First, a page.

This month places

Through Sarah’s eyes

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06 March 2021

On the plain of Ur, the land of Abraham and his bride


When Abraham left Ur to go to the land of Canaan, he was not alone. At his side was a beautiful woman, taken, untraditionally, from outside the clan. From the pages of the Bible that brings Sarah’s story to us –amidst the interweaving of silences and passions, expectations and frustrations, exploits and deceptions-, hers seems to be reflected in the stories of many women today.

On Sarah’s journey, there is no room for a sense of pride for having been chosen: introduced into Abraham’s family, she finds herself caught up in an oppressive relational system that has been established by her father-in-law's narcissism.

The nickname by which Sarah is called bears the sign of this oppressive situation: not “Sarah”, the “princess”, but “Saray”, where the final “Y” indicates the possessive “my”. By enclosing her in the possession of others, this takes away her dignity and capacity to react. After all, it is not only she, as a woman, who is encompassed, but also her husband; while the latter absorbs the relational mode in which he is immersed to the point of making it his own and by replicating it, Sara suffers it until she manifests the pains of the soul in her body and becomes sterile.

It is a tragedy. Sarah’s tragedy is like that of many women. At the beginning, she lives in silence, hoping that what is happening is untrue; in the disbelief that it has happened to her. There is perhaps the illusion of finding her fulfilment elsewhere, for the man who walks beside her is unable to comprehend, and hence treats her like a sister. Is she loved? Yes, but not desired. Therefore, Sarah, who is present but silent at her husband’s side for a long time, follows the same path, and the anger and frustration builds as she does so. At first, she lets him decide on her behalf, but when she is handed over to the Pharaoh’s harem in exchange for security and goods, she explodes. Life presents her with the sum of so many years of compromise and when her dignity is violated, she is used, and no longer feels like a “woman”. Without children and without a future, where can she rebuild her existence? In the search for a culprit to blame for a failure that is too heavy to bear, Sarah accuses God.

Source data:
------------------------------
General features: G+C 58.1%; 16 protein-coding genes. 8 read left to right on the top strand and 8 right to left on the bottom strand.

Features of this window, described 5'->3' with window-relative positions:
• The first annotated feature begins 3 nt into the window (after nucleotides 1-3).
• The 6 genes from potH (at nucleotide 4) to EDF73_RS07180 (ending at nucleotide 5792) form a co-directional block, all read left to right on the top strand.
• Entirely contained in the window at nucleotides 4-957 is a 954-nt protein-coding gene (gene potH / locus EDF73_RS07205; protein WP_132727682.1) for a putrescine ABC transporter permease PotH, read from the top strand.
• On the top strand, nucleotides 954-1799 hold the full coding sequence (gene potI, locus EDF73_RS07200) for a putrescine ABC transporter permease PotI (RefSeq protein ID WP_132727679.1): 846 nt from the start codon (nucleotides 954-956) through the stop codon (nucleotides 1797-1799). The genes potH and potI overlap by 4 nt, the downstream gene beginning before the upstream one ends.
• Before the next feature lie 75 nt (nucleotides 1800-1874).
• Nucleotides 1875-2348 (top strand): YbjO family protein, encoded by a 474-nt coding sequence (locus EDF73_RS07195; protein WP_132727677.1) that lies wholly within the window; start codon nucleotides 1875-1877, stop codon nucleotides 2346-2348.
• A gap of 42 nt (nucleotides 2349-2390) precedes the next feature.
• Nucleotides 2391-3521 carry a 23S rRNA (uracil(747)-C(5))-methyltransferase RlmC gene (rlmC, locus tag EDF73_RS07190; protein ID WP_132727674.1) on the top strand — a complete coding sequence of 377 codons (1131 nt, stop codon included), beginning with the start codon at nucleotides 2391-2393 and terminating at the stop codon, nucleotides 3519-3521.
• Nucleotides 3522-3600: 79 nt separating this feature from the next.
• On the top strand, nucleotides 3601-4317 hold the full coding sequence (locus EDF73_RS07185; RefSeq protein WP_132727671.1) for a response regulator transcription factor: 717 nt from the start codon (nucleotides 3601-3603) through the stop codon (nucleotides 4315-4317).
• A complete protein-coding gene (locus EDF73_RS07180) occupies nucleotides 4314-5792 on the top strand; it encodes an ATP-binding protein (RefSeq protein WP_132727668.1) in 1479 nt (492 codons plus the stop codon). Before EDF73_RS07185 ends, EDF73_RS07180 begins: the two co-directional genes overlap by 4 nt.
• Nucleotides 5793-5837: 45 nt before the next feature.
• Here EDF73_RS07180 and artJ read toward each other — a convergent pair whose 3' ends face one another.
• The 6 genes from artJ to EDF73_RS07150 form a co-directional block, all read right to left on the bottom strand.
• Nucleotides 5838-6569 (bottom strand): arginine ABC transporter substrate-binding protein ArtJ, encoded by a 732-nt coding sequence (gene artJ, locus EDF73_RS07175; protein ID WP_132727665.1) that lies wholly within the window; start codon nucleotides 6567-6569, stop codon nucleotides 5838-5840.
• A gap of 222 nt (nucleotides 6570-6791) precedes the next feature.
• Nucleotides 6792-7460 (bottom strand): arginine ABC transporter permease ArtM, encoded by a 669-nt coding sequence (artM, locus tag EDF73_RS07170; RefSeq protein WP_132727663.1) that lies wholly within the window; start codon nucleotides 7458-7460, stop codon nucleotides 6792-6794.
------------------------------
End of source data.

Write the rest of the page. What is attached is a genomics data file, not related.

Moreover, and more besides, so she tries everything, for this her sense of lack has become an obsession. Therefore, Sarah draws on a resourcefulness that she had never shown before, and in her search for a human solution to her malaise, pushes an Egyptian woman, one of his slaves, into Abraham’s arms. This is her way, she hopes, of procuring a son, on whom she projects her fulfilment as a woman. However, this solution, which was culturally accepted in Mesopotamia in the second millennium BC -and not dissimilar in substance to today's medical procedures-, does not go to plan.  The pregnant Egyptian woman called Hagar is no longer willing to keep her word, and following the birth, she decides to keep the child and the position she has acquired. The solution devised to remedy her pain concludes by amplifying the heartbreak. The child, called Ishmael, is Abraham and Hagar’s son, not Sarah’s. In this added adversity, and because the situation has turned against her, Sarah challenges God to be the guarantor of her right. Sara’s prayer is not a prayer, but the clumsy outcome of someone’s resentment, of whom feels unconsidered by the God of life with whom her husband is in intimate contact. This is not an invocation, but her prayer will be answered. Sarah becomes a mother late in life, despite having reached the physical limits of old age, despite having gone beyond the spiritual limit of someone who has lost hope and has buried her desire. God’s intervention for Sarah is the healing of relationships, and Abraham begins to call her by her real name, henceforth Sarah is transformed. She is no longer the resentful and bitter woman, who is angry with God and the world. She no longer sees herself excluded from life, and in her struggle to feel like a woman, uses others, but creates the conditions for her own unhappiness with her own hands as she does so. Nor is she the disappointed and disenchanted old woman who feels worn out, worn out and discarded like an old and threadbare dress, but who laughs when the word of promise touches the limit of her impalpable faith. God’s intervention has made her generative potential explode: as her body is made capable of conceiving life, so her attitude and her words reveal tenderness and acceptance. With Isaac’s birth, Abraham and Sarah rediscover harmony, between themselves and with the Lord.

Sarah is the only biblical woman whose entire life span is known to us. Sarah died at the age of one hundred and twenty-seven, a figure that evokes a sense of superabundant fullness. Her life is paradoxically ordinary in its extraordinary nature. Many “Sarahs” in every age live long years in silence in the shadow of one or more men. They die in environments that stifle individuality and the free expression of their own identity. They adapt and endure, until they reach their limit and bear these signs on their bodies. They are willing to go to whatever lengths, just to have a child. They discover life’s potential in old age. They experience, amidst hardships, inconsistencies and protests, their faith as a tormented path. Sara offers them hope, and God’s visitation is a path of authenticity and fullness that brings them back to their own identity and makes life abundant.

by Laura Invernizzi
Diocesan Auxiliary (Milan), biblical scholar, professor of the Theological Faculty of Northern Italy and the Catholic University of Sacred Heart.